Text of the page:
Can you imagine a wild, unbridled horse charging through a cafeteria? Maybe the horse wants the food, or maybe it just wants to romp around and explore. Either way, the horse doesn’t really care about the mess it is making or about the people it might be hurting. The horse hurts the people in the cafeteria when it pushes them over trying to get to the food. The horse destroys good plates and machines and food when it tramples on them to try to explore the supply closet in the back. And it hurts itself too when it bumps and scrapes itself on things as it wildly charges through the complicated space. People in the cafeteria might cry out to the horse or try to restrain it, but it doesn’t care that it’s hurting them. It probably doesn’t even notice. Or it might even be afraid of the people, afraid of their hands that reach toward it and try to restrain it and its wild dancing upon the tables. That wild, unbridled horse is very selfish.

Selfish people don’t get along well with other people. By definition, to be selfish is to be focused on serving yourself. And to be focused on serving yourself means you don’t pay much attention to what might be best for other people. You probably have met some selfish, spoiled kids who don’t listen to their parents and don’t often share with other kids. They might charge through someone else’s house, knocking over furniture and breaking things. Or they might grab another kid’s toy and run off with it, not noticing how they made that kid very sad. They just don’t think about how their actions might hurt other people, like the way I didn’t think about how my plastic hammer would hurt my sister. These kids might not always act totally selfish. They might have good moments where they do share with other kids and where they are loving toward their parents. But often, they still let their selfishness run wild. Whenever a person’s inner selfish cafeteria horse gets his speed up, no one else gets to play along.

Everyone has a bit of the selfish cafeteria horse in them. I do. You do too.

And being selfish is lonely. When you are focused on yourself, you push other people away. You want to push other people away. They might try to reach out to you as loving friends, but you won’t want to reach back to them. And that makes them sad.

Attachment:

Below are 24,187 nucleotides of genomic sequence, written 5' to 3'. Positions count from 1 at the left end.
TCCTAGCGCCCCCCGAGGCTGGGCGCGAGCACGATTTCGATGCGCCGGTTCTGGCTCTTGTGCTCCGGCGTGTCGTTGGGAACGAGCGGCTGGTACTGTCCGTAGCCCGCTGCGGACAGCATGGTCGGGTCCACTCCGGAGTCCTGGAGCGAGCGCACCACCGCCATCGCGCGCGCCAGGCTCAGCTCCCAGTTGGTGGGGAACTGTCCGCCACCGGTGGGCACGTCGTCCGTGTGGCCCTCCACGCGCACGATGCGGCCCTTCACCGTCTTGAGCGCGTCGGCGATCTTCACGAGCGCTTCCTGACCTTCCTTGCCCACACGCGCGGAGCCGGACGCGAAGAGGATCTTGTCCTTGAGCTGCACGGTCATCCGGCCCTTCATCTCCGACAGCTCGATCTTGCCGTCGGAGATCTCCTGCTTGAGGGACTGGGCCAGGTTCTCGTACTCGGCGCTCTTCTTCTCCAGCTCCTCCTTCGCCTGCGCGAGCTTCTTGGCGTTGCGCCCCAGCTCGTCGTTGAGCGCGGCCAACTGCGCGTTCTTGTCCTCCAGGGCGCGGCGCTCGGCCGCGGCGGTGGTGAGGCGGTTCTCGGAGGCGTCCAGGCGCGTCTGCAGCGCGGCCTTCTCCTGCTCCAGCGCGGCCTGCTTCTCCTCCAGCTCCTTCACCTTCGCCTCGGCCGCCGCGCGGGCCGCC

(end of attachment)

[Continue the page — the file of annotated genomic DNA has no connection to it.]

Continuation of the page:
The cafeteria horse is a very active kind of selfishness. It’s a selfishness that actively pushes down other people. There’s another kind of selfishness that we all have too, though, a passive kind that might not actively hurt other people, but which doesn’t care about helping them either. Even if you don’t trample over your friends like a cafeteria horse when they reach out to you, but you just sit there selfishly receiving their attention without wanting to reach back, that is selfish. And that is lonely too. It pushes them away, unless they’re very stubborn in being friends with you.

Think of a small boy who just sits in a chair in a corner staring at the wall all day. Maybe you try to talk to him. You ask him, “How are you?” And he says, “Good.” He doesn’t say anything more or ask how you’re doing. You try to hug him, and you think he’s glad for the hug, but he doesn’t say anything or hug you back. You might ask him to play a game with you, but he doesn’t respond to that either. You might invite him to a party, but he says he’s too busy and continues to sit in his chair. Unless you’re very stubborn, you’re probably going to give up trying to do anything with him after a while. He actually probably really appreciates that you were doing all these things for him and doesn’t want you to stop. He knows he’s lonely. (And his selfishness is also happy to receive attention.) But he doesn’t really care enough to get himself out of his chair either. This isn’t just a boy who needs to rest. Jesus would often go to a secluded spot to rest and pray. This is a sad boy who never leaves his corner enough to even need that kind of rest.

It’s hard to imagine an unbridled cafeteria horse and the small, sad boy in the corner chair as being the same person. You usually won’t see one single person who acts like both of those together. But those behaviors are just different outsides for the same inside. The cafeteria horse runs wild because it selfishly wants to charge through things and doesn’t care about doing bad things to other people. The sad boy in the corner chair sits still like a chunky potato because he selfishly doesn’t care about doing good things with or for other people. Both of them don’t care about other people. Both of them are selfish.